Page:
False memories: why we experience tricks of the mind
When we remember what something 'should' look like, we will often construct a memory to fit the mould.
False memories can also happen to groups and could lead to mass delusions. People were shown a fake CCTV footage of a shop robbery and discussed what they’d seen. One of the participants introduced false ideas: the thief had a gun, right? Three in four people later recounted these fabricated ‘facts’ when questioned.
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Memory is essentially an activation of neural networks inside the brain, which are dynamic in nature.
We can form memories as infants, but we do not have the ability to store them until we are at least two years of age. It is also a fact that we cannot remember being babies. According to studies, if we have early memories of us being infants, it is likely that they are fabricated memories.
We all can form complex false memories in us, and it can even impact our decision making and future behavior. Planting false memories in a person can be used to tackle certain disorders like obesity and alcoholism.
Memory researchers have concluded that it is possible to induce fictional memories of the past in volunteers and even make them believe in some past criminal deeds that never happened.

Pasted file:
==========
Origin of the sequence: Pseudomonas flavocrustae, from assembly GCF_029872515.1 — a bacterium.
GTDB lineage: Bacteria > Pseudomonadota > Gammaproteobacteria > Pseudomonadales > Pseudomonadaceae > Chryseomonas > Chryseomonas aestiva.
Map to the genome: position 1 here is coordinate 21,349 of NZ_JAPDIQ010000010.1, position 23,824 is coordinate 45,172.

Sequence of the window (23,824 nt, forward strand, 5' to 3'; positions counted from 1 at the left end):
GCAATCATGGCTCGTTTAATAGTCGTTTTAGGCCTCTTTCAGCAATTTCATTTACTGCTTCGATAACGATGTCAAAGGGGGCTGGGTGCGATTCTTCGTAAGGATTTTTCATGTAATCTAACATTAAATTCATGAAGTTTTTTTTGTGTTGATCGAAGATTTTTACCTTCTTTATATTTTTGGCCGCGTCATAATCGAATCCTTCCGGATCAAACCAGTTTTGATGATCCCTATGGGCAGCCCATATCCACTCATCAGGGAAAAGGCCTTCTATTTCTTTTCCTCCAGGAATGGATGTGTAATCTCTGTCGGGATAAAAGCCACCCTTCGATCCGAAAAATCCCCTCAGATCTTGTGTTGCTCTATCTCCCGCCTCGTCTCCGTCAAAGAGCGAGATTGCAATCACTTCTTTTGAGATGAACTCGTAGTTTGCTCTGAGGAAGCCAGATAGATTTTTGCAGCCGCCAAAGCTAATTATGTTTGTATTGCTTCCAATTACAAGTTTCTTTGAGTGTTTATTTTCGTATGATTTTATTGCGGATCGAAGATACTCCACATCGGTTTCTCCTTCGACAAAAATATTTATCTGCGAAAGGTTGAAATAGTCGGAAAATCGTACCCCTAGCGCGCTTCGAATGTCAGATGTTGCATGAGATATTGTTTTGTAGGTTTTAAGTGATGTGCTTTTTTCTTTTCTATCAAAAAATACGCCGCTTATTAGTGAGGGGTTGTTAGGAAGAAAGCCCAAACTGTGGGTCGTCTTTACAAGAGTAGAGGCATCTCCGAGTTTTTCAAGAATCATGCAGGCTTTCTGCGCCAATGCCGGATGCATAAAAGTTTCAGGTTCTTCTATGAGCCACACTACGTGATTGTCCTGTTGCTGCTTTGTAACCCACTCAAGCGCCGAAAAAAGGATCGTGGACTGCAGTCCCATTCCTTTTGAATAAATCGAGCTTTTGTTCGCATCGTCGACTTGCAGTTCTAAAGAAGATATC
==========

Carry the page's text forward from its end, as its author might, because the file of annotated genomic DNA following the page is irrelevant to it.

False memories are a challenge in legal cases, as they are indistinguishable from real memories, with any distortion being undetectable.
Certain regression therapies where patients confront their buried childhood memories are prone to ‘implantation’ of false memories in their minds.
There’s emerging evidence that ordinary medications - from paracetamol to antihistamines, statins, asthma medications, and antidepressants - can change our brains. They can make us impulsive, angry, or restless, and even alter aspects of our personalities.
In most people, changes from taking medicine are extremely subtle. But in some, they can also be dramatic.
Rituals give us a feeling of going beyond the ordinary, of turning events into something special and meaningful. And shared rituals are essential to humanity, as they provide us all with a sense of meaning as well as belonging o a group.
Despite the social distancing measures, rituals can still be kept, even though at distance and not as strong as when they are established through face-to-face interactions.
While going through difficult times, we are all losing, more or less, the shared rituals we used to have with others. But that is not actually such a bad thing.
Instead of thinking about what was lost, we could think about what we still have and figure out ways to make the most of the time spent at home, like staying more with our family or getting in touch again with old friends by calling them.
It’s not that difficult to create rituals online. Focus on: